anon. M3

Testers found anon.’s M3 goggle to be one of the most functional and best-looking setups they strapped to their snow-caked faces. It sports a classic, cylindrical frame that bodes well with any helmet and offers a wide field of vision without feeling overly large. With the Magna-Tech Quick Lens Change Technology, swapping lenses is as easy as popping one out and letting the frame’s magnetic force grab hold of the other. Out of all the goggles in the test, this one is second-to-none in terms of lens changing. Anon also throws in a magnetic facemask that keeps things breathable on stormy days, without being overkill when you want to protect your face on sunny days. The price tag may seem a little steep at first glance, but with two top-of-the-the-line lenses and a magnetic facemask included, these goggles are worth the price. The only problem? Having them shipped to high elevation resulted in one of the lenses filling with air like a bag of potato chips, but the issue was quickly remedied with gentle fingertip pressure using the included goggle bag.

Price: $290.00
Brand Name

Anon

Product Type

Goggles

Manufacturers URL

https://www.burton.com/us/en/c/anon

Rad-Bad

Rad: It doesn’t get any easier than magnetic lenses (and facemask). Bad: Potential for air build-up in lenses at higher altitudes.

Bang For Your Buck

No

Gallery ID

1000328734

Featured-product

NO

Guide Year

2018

Product Showroom

No

Tested-Approved

Yes

Good Wood

No

Rad: It doesn’t get any easier than magnetic lenses (and facemask). Bad: Potential for air build-up in lenses at higher altitudes.

Tested + Approved 2018 presented by evo.com

Looking for the best 2017-2018 snowboard gear? We got you. As much as anyone, we want to know what gear can be trusted when put through the wringer. But testing over 500 boots, bindings, boards, goggles, gloves, helmets, packs, layers, and backcountry gear in every snowy corner of the country is a massive undertaking that the TransWorld staff can't handle alone. That's where our team of discerning testers comes in. We send the latest developments in snowboarding product to carefully selected riders around the country. With unique features on every piece and differing opinions from each tester—both compliments and complaints—there's plenty to discuss. Some gear broke. Other products spoke volumes to functionality and durability. So here it is: the most inclusive, all-encompassing gear test in snowboarding. If it's in here, it's been beat up and bent; it's been Tested + Approved.

Tyler Macleod

A Maryland transplant that traded East Coast ice and slush for powder-filled peaks in the Rockies, Tyler is a freelance writer based in Fraser, Colorado. Beyond his daily laps at Winter Park, Tyler took advantage of his loose schedule, traveling everywhere from Baker to the ‘Bird, Whistler to Wolf Creek, and everywhere in between, ripping backcountry lines and rail lines alike, as he tested helmets, goggles and bindings.

Heather Hendricks

TransWorld SNOWboarding Special Projects Manager Heather Hendricks is chained to a desk by summer and free to wander in the winter. During the cold months she spends her days huffing and puffing up skin tracks and brapping down sled trails when she's not lapping the lifts in her Aspen backyard. Maintaining a relentless travel schedule, she tested product in snowy locales across North America, including a pair of boots that didn't come off from 6 am one morning to 4 am the next.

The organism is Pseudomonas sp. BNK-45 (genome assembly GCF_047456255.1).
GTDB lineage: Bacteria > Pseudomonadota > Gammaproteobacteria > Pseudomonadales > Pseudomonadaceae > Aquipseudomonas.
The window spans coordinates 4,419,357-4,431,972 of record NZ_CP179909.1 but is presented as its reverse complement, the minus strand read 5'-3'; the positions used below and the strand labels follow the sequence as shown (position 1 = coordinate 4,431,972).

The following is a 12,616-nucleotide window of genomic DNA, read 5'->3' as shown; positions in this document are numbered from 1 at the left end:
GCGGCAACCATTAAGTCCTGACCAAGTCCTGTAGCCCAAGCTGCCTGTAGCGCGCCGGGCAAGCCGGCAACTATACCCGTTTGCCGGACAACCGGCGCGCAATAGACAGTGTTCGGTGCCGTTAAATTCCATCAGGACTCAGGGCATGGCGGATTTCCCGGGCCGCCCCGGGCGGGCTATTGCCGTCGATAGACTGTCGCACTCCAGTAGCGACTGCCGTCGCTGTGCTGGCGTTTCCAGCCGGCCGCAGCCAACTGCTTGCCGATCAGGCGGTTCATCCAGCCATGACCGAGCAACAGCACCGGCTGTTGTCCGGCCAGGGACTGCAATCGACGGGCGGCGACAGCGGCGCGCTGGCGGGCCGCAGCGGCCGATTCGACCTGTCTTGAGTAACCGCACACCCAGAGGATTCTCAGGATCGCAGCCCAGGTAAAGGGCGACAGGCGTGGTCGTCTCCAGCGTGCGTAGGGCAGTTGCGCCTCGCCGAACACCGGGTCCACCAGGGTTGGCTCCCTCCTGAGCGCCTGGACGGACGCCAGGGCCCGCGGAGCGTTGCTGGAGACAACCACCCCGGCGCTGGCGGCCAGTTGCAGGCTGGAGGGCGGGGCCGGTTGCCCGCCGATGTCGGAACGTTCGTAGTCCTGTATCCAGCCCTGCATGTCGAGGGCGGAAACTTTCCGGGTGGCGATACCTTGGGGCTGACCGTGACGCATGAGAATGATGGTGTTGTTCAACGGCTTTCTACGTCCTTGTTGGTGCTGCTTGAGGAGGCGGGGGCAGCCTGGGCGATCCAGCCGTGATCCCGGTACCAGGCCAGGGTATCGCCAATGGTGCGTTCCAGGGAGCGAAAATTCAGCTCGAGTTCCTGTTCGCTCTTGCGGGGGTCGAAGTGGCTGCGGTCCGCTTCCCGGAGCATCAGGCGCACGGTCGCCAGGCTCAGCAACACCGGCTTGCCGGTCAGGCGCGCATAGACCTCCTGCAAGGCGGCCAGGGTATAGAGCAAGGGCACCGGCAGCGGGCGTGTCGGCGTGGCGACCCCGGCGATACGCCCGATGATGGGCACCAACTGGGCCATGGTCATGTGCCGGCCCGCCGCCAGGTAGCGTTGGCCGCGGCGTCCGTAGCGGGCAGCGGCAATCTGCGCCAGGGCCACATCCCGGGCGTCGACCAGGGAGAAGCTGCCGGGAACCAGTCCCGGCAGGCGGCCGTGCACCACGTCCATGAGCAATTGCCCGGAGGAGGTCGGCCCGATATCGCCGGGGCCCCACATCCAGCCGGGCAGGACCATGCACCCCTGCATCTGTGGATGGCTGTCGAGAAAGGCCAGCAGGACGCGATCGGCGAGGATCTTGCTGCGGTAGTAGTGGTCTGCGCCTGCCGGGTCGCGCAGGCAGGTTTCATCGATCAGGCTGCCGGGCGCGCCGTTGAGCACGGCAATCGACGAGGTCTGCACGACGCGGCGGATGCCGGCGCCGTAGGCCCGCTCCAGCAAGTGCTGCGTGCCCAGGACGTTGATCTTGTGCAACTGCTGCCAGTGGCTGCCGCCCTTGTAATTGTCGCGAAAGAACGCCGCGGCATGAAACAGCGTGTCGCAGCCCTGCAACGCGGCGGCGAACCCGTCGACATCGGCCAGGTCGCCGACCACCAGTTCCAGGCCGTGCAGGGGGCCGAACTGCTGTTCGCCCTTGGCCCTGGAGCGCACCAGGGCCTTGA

Kit Hendrickson

Snowboarding is a force that's pulled Kit from his home mountains in Colorado, to Idaho, to Oregon, to Washington, where he currently designs luggage and bags. This technical knowledge combined with two decades spent on a board make him the ideal candidate to critically analyze packs. Kit is a boarder's boarder, with an outstanding knowledge of fabrics, liters, and zippers.

Devin Silverthorne-Lillie

Born in the East, Devin rose from the crust of Loon to later envelop herself in the whiterooms of the West. Her love of snowboarding quickly manifested from hobby to lifestyle. This season, she put both goggles and bindings on trial in and out of bounds—from frozen mornings to spring slush, backyard rails to sidecountry jumps.

Brandon Parrish

Brandon is a Burlington-based boarder who has held prominent roles with both brands and media during his 13 years spent in the snowboard industry. This season he put boots through the wringer in variable conditions from between Utah and Vermont. When he's not boarding, he's usually pointing cameras at things, blasting metal, and plotting a move back to Jackson Hole.

Andrew Nagel

Andrew Nagel started snowboarding young and picked up a camera early. Spending his days following highly talented snowboarders around Brighton and Mount Hood, board control became second nature for Andrew. Andrew's measure of quality product is that which he can forget about, focusing his attention on filming and freestylin'. This year, his rig was packed with gloves and bindings, testing them around Utah and the West Coast.

Jordan Curet

Jordan isa photographer and journalist who, after traveling the world, landed in a little place called Aspen. With a work-hard, play-hard mentality, Jordan spent over100 days this season on a board, inbounds and in the backcountry, putting bindings through the paces, weeding out the ones that couldn't keep up and identifying the ones that are worthy.

Peter Cimmino

Peter is 23 years old and has been snowboarding for 20 years. He grew up in Vermont and calls Utah home. He digs parks for a living—the most abusive boot scenario in snowboarding—at Brighton by winter and Mount Hood by summer. When he's not raking he's ripping, and his discerning taste in boots proved valuable in deciding this year's top picks.